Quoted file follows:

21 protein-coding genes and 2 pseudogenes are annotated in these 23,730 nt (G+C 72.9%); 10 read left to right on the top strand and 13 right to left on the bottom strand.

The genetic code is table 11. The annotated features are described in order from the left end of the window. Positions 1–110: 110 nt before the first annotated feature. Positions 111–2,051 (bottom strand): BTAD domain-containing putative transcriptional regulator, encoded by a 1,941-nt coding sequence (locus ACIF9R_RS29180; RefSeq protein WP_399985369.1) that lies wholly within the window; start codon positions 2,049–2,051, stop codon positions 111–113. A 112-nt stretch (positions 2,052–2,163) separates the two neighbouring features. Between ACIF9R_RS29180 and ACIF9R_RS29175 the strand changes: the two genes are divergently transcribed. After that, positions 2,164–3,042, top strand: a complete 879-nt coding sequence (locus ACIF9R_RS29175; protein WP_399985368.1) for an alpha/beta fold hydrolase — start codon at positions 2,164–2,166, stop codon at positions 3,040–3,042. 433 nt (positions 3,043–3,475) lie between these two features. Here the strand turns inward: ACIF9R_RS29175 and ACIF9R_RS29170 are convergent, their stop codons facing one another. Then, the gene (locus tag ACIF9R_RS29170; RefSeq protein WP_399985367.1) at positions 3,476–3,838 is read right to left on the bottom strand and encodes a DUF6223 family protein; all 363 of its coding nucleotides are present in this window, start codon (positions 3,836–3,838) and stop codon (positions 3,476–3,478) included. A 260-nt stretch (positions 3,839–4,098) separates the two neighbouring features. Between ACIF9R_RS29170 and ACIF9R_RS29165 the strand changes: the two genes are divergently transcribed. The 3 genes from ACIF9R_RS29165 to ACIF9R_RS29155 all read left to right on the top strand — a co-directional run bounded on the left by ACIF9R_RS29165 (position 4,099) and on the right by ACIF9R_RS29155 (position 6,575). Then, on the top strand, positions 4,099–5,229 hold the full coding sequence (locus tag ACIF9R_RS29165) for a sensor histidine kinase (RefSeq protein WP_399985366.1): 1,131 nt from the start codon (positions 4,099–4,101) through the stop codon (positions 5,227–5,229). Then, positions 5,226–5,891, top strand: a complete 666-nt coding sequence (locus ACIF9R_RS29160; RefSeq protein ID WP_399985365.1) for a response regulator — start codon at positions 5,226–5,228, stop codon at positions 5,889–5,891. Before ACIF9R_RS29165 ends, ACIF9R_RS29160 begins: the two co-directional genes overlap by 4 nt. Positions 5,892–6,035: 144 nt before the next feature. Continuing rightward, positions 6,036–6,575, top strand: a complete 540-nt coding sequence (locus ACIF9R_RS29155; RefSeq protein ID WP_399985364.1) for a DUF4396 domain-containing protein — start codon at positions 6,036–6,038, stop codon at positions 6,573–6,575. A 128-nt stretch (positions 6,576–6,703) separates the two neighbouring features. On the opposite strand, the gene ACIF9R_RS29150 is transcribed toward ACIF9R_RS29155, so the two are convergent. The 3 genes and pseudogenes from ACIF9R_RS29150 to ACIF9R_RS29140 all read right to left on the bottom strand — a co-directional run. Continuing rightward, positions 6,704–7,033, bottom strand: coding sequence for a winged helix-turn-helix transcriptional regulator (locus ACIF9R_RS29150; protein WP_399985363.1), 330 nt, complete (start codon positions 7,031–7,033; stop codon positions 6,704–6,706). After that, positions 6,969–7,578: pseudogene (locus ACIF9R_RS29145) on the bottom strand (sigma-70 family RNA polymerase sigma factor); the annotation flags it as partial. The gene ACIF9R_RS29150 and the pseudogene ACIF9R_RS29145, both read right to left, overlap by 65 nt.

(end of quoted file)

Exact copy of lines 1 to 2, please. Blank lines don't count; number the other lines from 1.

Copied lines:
21 protein-coding genes and 2 pseudogenes are annotated in these 23,730 nt (G+C 72.9%); 10 read left to right on the top strand and 13 right to left on the bottom strand.

The genetic code is table 11. The annotated features are described in order from the left end of the window. Positions 1–110: 110 nt before the first annotated feature. Positions 111–2,051 (bottom strand): BTAD domain-containing putative transcriptional regulator, encoded by a 1,941-nt coding sequence (locus ACIF9R_RS29180; RefSeq protein WP_399985369.1) that lies wholly within the window; start codon positions 2,049–2,051, stop codon positions 111–113. A 112-nt stretch (positions 2,052–2,163) separates the two neighbouring features. Between ACIF9R_RS29180 and ACIF9R_RS29175 the strand changes: the two genes are divergently transcribed. After that, positions 2,164–3,042, top strand: a complete 879-nt coding sequence (locus ACIF9R_RS29175; protein WP_399985368.1) for an alpha/beta fold hydrolase — start codon at positions 2,164–2,166, stop codon at positions 3,040–3,042. 433 nt (positions 3,043–3,475) lie between these two features. Here the strand turns inward: ACIF9R_RS29175 and ACIF9R_RS29170 are convergent, their stop codons facing one another. Then, the gene (locus tag ACIF9R_RS29170; RefSeq protein WP_399985367.1) at positions 3,476–3,838 is read right to left on the bottom strand and encodes a DUF6223 family protein; all 363 of its coding nucleotides are present in this window, start codon (positions 3,836–3,838) and stop codon (positions 3,476–3,478) included. A 260-nt stretch (positions 3,839–4,098) separates the two neighbouring features. Between ACIF9R_RS29170 and ACIF9R_RS29165 the strand changes: the two genes are divergently transcribed. The 3 genes from ACIF9R_RS29165 to ACIF9R_RS29155 all read left to right on the top strand — a co-directional run bounded on the left by ACIF9R_RS29165 (position 4,099) and on the right by ACIF9R_RS29155 (position 6,575). Then, on the top strand, positions 4,099–5,229 hold the full coding sequence (locus tag ACIF9R_RS29165) for a sensor histidine kinase (RefSeq protein WP_399985366.1): 1,131 nt from the start codon (positions 4,099–4,101) through the stop codon (positions 5,227–5,229). Then, positions 5,226–5,891, top strand: a complete 666-nt coding sequence (locus ACIF9R_RS29160; RefSeq protein ID WP_399985365.1) for a response regulator — start codon at positions 5,226–5,228, stop codon at positions 5,889–5,891. Before ACIF9R_RS29165 ends, ACIF9R_RS29160 begins: the two co-directional genes overlap by 4 nt. Positions 5,892–6,035: 144 nt before the next feature. Continuing rightward, positions 6,036–6,575, top strand: a complete 540-nt coding sequence (locus ACIF9R_RS29155; RefSeq protein ID WP_399985364.1) for a DUF4396 domain-containing protein — start codon at positions 6,036–6,038, stop codon at positions 6,573–6,575. A 128-nt stretch (positions 6,576–6,703) separates the two neighbouring features. On the opposite strand, the gene ACIF9R_RS29150 is transcribed toward ACIF9R_RS29155, so the two are convergent. The 3 genes and pseudogenes from ACIF9R_RS29150 to ACIF9R_RS29140 all read right to left on the bottom strand — a co-directional run. Continuing rightward, positions 6,704–7,033, bottom strand: coding sequence for a winged helix-turn-helix transcriptional regulator (locus ACIF9R_RS29150; protein WP_399985363.1), 330 nt, complete (start codon positions 7,031–7,033; stop codon positions 6,704–6,706). After that, positions 6,969–7,578: pseudogene (locus ACIF9R_RS29145) on the bottom strand (sigma-70 family RNA polymerase sigma factor); the annotation flags it as partial. The gene ACIF9R_RS29150 and the pseudogene ACIF9R_RS29145, both read right to left, overlap by 65 nt.